By José Sarmiento Hinojosa

It’s difficult to verbalize, yet along write about the experience that signifies watching Mónica Savirón’s Broken Tongue. It’s as shocking as it is compelling, yet somehow disorienting and unnerving, enchanting and disturbing. Savirón herself calls this work “A heartfelt tribute to avant-garde sound performer Tracie Morris”, but beyond that, the narrative of the film plays with the fragmentation of the recited/singed poem, which itself transforms into a hybrid organism which reinvents its own meaning again and again, breathing through a Diamanda Galas-esque intonation which ups the dramatic effect of the film.

It all started
when we were brought here
as slaves
from Africa. 

The fragmentation and constant re-signification of the recited words, plays an impressive counterpoint with the relentlessly edited images of different covers of The New York Times, which range covers over a century of documented history. Hence, the effect of the visualization works on the subconscious mind and the preconceived notions of a motionless world, to heavily re-signify what our mere identity is, or what we believed it to be.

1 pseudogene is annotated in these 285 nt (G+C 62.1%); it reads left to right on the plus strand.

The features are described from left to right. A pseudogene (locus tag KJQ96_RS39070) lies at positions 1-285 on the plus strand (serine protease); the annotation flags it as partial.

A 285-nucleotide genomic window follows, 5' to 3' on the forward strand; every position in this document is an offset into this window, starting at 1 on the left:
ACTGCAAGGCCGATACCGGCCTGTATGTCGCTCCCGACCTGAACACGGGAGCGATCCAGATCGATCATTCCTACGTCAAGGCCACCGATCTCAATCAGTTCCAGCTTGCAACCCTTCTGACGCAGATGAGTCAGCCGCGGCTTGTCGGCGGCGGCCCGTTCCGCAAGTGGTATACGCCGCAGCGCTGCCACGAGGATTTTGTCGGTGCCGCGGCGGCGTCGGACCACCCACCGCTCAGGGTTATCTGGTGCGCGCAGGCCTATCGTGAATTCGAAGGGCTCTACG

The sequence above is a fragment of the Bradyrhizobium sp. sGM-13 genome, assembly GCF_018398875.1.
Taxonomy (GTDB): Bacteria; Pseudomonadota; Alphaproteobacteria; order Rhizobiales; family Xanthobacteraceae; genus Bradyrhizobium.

No country is alien to the different ways of migration that helped built its identity through history, neither its convoluted aftermaths, the history of violence and segregation, the historical struggles that ensued. And few films have inserted a dagger so deeply into the subconscious in this runtime.  There’s much to think, talk about and revisit in Mónica Saviron’s Broken Tongue, but frame by frame, it is very much a modern masterpiece of a film, a plethora of images and words deeply inserted into the avant-garde and a work that commands to be seen over and over again.

Filmed, Edited and Directed by Mónica Savirón
Sound Poem “Afrika” by Tracie Morris